That’s the basis of a new article at Time magazine by Dan Kadlec in which he suggests that colleges will eventually offer college courses for free online. Former Harvard President Larry Summers argues that there will always be a demand for the traditional college experience.

Why College May Be Totally Free Within 10 Years

Wadhwa’s views are less well known, even though he served as a counter-point interview last May on a 60 Minutes segment featuring Thiel. Wadhwa has unwavering faith in the power of technology to fix much of what is wrong with the world, and he believes that online courses will revolutionize higher education and cut the cost to near zero for most students over the next decade.

This is a powerful concept. On the same weekend some 1,500 miles away in Kansas City, the Council for Economic Education was hosting its own conference of ideas and started by noting that student debt now tops $1 trillion and that a third of college students drop out–with debt and  without a degree. Nearly a third of the average 18-to-24-year-old’s income goes toward debt repayment, much of it owing to student loans.

The Council, along with other financial literacy advocates, want to attack this scourge by educating students in the classroom about how to manage their money. At the conference, officials unveiled a new set of voluntary national content standards for teaching personal finance in grades K-12.

Yet if Wadhwa is right the student debt problem will take care of itself—at least as it relates to the next generation and those that follow. Online courses will proliferate to such a degree that acquiring knowledge will become totally free. There will still be a cost associated with getting a formal degree. But most universities, he says, “will be in the accreditation business.” They will monitor and sanction coursework; teachers will become mentors and guides, not deliver lectures and administer tests. This model has the potential to dramatically cut the cost of an education and virtually eliminate the need to borrow for one, he says.

This isn’t an argument that Thiel was ready to entertain. His focus is on skipping college altogether unless you can get into a top-tier school and are certain to enter a highly paid field. He believes we are experiencing a “psycho-social” bubble in higher education. Everyone believes they have to have a college degree and so they will borrow and pay any amount to get one from any school.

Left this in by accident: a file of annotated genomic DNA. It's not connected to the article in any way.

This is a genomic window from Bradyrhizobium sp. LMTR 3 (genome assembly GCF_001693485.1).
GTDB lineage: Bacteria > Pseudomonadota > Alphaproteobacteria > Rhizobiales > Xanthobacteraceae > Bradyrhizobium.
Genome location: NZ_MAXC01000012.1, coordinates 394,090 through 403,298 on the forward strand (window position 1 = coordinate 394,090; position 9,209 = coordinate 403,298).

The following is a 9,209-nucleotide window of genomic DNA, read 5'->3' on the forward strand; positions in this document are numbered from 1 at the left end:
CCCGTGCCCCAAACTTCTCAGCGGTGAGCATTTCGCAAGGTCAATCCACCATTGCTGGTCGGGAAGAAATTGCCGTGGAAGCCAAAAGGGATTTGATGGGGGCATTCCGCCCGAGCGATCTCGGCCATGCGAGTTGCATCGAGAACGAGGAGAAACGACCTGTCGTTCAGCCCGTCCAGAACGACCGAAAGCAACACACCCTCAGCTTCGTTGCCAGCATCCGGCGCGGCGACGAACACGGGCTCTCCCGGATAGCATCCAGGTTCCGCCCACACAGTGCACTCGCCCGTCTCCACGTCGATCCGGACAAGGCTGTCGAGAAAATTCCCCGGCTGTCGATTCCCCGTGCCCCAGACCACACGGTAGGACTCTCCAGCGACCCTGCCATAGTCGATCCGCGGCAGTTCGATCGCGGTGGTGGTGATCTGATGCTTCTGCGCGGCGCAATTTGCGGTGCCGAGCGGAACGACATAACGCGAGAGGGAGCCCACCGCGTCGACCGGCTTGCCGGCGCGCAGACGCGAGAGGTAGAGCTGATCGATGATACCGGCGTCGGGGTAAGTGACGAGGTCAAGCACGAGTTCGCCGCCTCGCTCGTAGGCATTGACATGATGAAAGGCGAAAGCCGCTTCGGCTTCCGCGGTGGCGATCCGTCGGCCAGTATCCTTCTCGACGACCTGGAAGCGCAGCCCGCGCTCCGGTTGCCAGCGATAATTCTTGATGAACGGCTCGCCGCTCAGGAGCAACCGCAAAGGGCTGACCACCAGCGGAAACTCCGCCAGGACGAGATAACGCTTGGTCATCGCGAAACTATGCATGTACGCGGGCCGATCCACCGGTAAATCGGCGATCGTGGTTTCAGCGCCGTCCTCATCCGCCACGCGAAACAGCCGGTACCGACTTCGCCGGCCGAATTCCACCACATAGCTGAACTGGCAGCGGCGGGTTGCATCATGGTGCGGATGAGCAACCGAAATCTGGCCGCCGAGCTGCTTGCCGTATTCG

Most families view a college degree as insurance; something they can buy to guarantee that they do not fall through society’s cracks, Thiel says. But what they are really buying is “a dunce hat in disguise” because employers have less respect than ever for a degree that comes from a second-tier university. Such a degree, in Thiel’s view, brands a graduate as mediocre.

Summers, a former president of Harvard, agrees that higher education is in transition. But he thinks Thiel is “badly wrong” about his bubble theory and that Wadhwa is severely underestimating the value of the total university experience. The gap between what college graduates and high school graduates earn is only widening, which speaks to the continuing value of a college degree—no matter what it costs. And, says Summers, “If you think higher education is expensive, try ignorance.”

There is a reason that people pay a lot of money to go to an event like the Super Bowl when it is free on TV, Summers offers. They get more out of it by being present. Something similar is true of an on-campus education, where you may attend extra-curricular events and engage more fully with faculty and other students.